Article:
The Code of Iowa Chapter 317 Weeds can be found here

Noxious Weeds Resolution

Resolution 04-06-00-01

Stigmatizing Noxious Weeds

Be it resolved: Pursuant to Chapter 317 of the Code of Iowa (1997) and upon recommendation of the Johnson County Weed Commissioner that the following weeds be declared noxious: Buckhorn Plantain, Buckthorn, Bull Thistle, Canada Thistle, Cocklebur, Field Bindweed, Hoary Cress, Horse Nettle, Japanese Knotweed, Leafy Spurge, Marijuana, Multiflora Rose, Musk Thistle, Perennial Peppergrass, Perennial Sow Thistle, Poison Hemlock, Poison Ivy, Puncturevine, Purple Loosestrife, Quackgrass, Red Sorrel, Russian Knapweed, Shattercane, Smooth Dock, Sour Dock, Tall Thistle, Teasel, Wild Parsnip, Wild Mustard and any other species listed as noxious under the Code of Iowa or deemed by the Weed Commissioner to present a major economic or environmental problem to Johnson County.

Be it further resolved that the Johnson County Board of Supervisors may order all noxious weeds within the right-of-way of all County trunk and local County roads to be cut, burned or otherwise controlled to prevent seed production either upon its own motion or upon receipt of written notice requesting said action from any residents of the township in which the affected roads are located, or any person regularly using these roads. The order and action shall be consistent with the Johnson County Integrated Roadside Vegetation Management Plan and in accord with the provisions of Section 317.18 of the Code of Iowa.

Be it further resolved that all noxious weeds shall be ordered to be destroyed by all landowners and tenants on or before the date of 1 June, 2000, so as to prevent the production of seed by all varieties of listed noxious weeds.

Be it further resolved that the Johnson County Weed Commissioner shall, upon failure of any landowner or tenant or both to comply with orders to destroy listed noxious weeds, be entitled to proceed to enter upon any lands within the County to destroy said noxious weeds upon notice as provided by Section 317.6 of the Code of Iowa, and to assess the actual costs thereof in accordance with Sections 317.6, 317.13 and 317.21 of the Code of Iowa. Actual costs of removal of weeds shall be estimated at not less than $50.00 per hour.

Be it further resolved that it is the policy of Johnson County that the Weed Commissioner shall direct control of all noxious weeds on public lands of Johnson County, Iowa, by cutting or mowing or by controlled burning or by the planting of competitive native vegetation as deemed necessary. Landowners, tenants or both may post “Do Not Spray” signs adjacent to their properties if deemed necessary and will be requested by the Weed Commissioner to respect areas of native vegetation planted to compete with noxious weeds if such treatment is applied adjacent to their properties. Designating signs shall be provided upon request and at no cost by the County and shall be observed in the event of any spraying operations or other treatment programs undertaken, providing that the landowner or tenant shall thereby assume responsibility for the destruction of all noxious weeds on those posted rights-of-way within Johnson County.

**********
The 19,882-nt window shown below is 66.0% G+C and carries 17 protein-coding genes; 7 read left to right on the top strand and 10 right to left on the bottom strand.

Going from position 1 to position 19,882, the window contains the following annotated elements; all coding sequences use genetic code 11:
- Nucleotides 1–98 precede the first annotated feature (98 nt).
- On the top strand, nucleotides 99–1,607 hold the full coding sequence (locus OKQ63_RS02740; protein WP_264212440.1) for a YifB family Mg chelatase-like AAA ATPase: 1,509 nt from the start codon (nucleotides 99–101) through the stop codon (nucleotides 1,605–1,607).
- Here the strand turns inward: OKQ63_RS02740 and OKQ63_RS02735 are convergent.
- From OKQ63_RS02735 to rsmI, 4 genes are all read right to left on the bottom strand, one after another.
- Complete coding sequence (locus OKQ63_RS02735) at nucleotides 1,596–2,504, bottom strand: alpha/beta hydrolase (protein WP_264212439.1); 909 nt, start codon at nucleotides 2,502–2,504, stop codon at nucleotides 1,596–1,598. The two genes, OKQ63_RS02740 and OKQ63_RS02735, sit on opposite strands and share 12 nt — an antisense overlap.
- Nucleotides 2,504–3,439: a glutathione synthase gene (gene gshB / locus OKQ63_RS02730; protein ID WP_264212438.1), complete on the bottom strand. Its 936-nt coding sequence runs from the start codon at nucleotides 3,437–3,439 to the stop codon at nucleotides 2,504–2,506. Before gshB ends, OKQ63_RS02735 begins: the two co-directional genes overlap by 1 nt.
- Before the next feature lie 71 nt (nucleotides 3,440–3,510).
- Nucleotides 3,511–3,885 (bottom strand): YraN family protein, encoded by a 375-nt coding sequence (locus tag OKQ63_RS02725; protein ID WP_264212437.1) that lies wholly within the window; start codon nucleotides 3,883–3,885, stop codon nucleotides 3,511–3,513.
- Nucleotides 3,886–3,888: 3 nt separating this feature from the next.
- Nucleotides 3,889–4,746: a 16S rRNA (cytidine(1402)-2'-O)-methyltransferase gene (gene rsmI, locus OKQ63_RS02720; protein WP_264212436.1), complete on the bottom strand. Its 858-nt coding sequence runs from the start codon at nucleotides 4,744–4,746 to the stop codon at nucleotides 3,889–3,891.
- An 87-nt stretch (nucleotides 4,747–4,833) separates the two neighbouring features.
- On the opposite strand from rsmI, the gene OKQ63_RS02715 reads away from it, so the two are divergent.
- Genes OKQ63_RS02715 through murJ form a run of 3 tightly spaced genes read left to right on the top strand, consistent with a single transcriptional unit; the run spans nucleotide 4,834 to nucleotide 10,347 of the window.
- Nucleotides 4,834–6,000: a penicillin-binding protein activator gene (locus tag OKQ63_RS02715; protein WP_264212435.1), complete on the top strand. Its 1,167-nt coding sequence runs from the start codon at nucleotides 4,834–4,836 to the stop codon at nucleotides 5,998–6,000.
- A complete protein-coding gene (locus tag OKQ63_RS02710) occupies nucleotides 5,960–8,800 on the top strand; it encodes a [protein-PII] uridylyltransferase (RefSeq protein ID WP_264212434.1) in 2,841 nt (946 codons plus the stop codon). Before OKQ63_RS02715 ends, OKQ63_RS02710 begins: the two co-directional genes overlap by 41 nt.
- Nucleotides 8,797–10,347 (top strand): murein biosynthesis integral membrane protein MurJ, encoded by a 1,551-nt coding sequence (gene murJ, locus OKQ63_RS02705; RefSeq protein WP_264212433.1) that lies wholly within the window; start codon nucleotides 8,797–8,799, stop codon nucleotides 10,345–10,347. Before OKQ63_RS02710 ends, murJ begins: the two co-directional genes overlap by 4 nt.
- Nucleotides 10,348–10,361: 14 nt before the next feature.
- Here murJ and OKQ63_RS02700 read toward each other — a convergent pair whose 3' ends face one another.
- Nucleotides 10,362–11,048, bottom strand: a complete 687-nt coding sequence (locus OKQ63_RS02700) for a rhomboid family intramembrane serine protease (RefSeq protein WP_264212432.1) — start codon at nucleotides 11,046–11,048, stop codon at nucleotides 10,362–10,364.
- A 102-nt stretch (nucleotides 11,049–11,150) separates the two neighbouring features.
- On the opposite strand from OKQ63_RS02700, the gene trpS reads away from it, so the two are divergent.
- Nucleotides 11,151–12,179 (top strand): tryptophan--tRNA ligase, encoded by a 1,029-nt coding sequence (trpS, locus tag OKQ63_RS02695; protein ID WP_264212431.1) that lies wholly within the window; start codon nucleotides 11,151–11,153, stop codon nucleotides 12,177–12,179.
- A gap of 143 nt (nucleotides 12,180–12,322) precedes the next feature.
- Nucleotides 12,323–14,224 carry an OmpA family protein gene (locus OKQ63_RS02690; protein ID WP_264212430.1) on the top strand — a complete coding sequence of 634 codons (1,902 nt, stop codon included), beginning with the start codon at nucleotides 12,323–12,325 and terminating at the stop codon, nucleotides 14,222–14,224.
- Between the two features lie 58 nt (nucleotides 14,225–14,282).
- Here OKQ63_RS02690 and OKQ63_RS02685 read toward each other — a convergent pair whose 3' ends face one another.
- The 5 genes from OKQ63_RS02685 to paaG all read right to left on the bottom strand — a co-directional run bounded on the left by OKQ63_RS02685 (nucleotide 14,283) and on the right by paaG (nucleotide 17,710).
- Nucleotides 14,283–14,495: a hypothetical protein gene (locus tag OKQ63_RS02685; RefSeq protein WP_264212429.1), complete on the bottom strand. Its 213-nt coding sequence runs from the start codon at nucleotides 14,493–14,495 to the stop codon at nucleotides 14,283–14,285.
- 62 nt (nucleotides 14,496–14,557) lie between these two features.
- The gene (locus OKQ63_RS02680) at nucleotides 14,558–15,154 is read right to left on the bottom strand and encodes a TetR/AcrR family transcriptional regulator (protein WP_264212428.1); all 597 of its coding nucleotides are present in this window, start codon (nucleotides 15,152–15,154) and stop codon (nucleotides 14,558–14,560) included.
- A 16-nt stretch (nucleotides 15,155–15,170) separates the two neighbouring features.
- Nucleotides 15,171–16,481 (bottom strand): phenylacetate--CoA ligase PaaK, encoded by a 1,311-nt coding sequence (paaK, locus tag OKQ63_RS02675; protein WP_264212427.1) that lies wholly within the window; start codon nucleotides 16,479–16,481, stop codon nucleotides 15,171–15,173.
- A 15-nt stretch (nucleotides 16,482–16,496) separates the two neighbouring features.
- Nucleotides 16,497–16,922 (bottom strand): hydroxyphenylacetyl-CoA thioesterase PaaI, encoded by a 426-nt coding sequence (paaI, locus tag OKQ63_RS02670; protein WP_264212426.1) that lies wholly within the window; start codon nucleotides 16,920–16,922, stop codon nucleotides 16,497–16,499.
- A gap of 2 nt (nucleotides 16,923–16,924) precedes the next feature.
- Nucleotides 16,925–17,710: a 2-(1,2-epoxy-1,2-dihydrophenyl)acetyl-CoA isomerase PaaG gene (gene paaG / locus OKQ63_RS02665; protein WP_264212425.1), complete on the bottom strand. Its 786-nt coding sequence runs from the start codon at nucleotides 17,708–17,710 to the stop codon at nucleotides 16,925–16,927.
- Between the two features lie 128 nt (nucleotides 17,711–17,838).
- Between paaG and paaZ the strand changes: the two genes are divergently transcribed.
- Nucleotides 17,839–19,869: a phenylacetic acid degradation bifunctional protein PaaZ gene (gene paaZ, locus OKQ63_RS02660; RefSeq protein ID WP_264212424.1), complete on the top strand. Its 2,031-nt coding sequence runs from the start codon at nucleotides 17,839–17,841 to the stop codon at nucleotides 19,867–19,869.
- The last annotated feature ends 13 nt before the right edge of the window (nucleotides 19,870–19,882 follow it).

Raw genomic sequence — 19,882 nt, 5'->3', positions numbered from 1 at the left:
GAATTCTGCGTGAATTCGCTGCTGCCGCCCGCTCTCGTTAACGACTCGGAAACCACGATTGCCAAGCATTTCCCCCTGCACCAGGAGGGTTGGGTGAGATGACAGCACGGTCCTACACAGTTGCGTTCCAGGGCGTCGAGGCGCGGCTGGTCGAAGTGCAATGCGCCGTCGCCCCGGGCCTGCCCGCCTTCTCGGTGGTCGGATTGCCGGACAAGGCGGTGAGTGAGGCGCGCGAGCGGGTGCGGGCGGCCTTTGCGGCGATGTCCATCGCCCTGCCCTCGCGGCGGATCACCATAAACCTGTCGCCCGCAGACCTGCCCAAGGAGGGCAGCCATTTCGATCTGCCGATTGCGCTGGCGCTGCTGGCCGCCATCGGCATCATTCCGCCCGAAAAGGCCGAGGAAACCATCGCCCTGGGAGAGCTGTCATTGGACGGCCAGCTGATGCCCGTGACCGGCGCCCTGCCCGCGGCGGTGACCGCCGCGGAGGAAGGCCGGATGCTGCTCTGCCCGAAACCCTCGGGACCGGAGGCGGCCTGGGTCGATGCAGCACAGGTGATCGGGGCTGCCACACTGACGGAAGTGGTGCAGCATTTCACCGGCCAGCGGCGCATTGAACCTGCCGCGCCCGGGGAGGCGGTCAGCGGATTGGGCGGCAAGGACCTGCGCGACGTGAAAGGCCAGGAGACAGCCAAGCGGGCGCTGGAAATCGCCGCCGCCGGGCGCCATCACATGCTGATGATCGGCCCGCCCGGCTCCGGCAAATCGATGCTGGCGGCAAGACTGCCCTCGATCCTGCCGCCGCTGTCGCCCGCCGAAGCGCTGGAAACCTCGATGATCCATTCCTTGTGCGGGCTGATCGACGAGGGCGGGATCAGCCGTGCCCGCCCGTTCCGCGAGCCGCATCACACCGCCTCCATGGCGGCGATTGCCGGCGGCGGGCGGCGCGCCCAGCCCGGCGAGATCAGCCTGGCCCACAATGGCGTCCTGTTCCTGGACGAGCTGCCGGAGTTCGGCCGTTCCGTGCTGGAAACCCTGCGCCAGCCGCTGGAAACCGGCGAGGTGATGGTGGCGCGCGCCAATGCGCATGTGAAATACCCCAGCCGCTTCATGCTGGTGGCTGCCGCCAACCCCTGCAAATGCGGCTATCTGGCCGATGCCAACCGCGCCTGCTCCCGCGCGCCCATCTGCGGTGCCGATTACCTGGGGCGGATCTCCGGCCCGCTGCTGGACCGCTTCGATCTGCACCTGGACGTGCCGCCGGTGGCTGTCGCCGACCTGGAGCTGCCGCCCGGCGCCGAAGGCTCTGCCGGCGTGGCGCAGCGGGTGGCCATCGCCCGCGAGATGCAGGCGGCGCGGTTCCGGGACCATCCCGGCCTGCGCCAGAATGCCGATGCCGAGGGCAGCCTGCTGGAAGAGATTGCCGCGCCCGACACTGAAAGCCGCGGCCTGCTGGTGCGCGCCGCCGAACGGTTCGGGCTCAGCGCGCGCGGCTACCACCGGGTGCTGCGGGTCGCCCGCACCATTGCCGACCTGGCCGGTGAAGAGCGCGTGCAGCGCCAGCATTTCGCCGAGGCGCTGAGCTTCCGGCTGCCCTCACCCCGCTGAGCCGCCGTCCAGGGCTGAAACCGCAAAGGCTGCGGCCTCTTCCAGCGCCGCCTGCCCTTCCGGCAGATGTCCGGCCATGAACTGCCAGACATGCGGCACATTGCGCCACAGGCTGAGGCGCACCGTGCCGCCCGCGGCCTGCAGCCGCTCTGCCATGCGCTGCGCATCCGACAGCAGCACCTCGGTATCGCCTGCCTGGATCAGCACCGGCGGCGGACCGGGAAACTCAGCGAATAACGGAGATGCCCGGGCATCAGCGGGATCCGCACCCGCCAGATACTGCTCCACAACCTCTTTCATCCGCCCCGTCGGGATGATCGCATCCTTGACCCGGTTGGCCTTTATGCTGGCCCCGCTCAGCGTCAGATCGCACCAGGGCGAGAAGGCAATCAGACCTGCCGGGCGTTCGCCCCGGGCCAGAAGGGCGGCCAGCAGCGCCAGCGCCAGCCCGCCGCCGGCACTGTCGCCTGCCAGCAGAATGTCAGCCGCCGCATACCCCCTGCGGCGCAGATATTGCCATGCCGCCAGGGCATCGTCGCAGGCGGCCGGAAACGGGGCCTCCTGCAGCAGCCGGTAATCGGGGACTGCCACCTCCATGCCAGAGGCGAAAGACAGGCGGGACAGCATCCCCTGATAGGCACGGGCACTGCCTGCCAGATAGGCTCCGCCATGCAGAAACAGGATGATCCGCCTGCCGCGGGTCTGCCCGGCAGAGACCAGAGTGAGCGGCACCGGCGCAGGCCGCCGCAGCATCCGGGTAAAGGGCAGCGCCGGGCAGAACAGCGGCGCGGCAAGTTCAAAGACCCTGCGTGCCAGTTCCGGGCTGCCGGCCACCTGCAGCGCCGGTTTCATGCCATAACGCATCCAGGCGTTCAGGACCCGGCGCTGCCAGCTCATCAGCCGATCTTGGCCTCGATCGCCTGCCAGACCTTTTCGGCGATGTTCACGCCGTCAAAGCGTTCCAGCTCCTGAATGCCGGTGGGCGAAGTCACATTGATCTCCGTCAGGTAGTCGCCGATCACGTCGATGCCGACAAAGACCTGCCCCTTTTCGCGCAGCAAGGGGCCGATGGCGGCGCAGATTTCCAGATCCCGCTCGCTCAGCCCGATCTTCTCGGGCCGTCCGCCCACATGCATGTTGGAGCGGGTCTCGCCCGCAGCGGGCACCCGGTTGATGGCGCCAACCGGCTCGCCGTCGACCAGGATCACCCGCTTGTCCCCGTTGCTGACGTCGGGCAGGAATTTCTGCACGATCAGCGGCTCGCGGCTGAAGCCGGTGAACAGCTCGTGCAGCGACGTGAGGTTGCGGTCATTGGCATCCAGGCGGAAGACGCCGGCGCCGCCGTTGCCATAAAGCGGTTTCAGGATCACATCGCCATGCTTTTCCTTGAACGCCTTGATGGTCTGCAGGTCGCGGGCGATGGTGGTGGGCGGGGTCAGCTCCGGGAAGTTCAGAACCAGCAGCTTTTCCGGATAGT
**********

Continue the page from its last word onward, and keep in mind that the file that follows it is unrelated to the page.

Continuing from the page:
Be it further resolved that the Johnson County Weed Commissioner shall make every effort to provide treatment of all problem areas within the County without the use of chemical herbicides and to substitute appropriate methods of integrated vegetation management techniques wherever possible. A program of suitable alternative practices shall be developed and implemented to provide environmentally sound and long-term solutions to noxious weed problems within Johnson County under the direction of the Johnson County Roadside Vegetation Manager.

Be it further resolved that the Weed Commissioner shall act to encourage the good stewardship of land in Johnson County in order to further the control of noxious weeds which may cause any health or safety hazard to the residents of Johnson County. The control and eradication of noxious weeds has been deemed compatible with wise land management practices and wildlife protection policies. Noxious weeds shall not be substituted for appropriate ground covers, food supplies or protection for wildlife.

Related websites The Nation's Invasive Species Information System
Bureau of Land Management Education
Bureau of Land Management Weeds website
University of Northern Iowa Roadside Program
Iowa Administrative Code, Agriculture and Land Stewardship Department, Chapter 58 Noxious Weeds
Iowa's Living Roadway Trustfund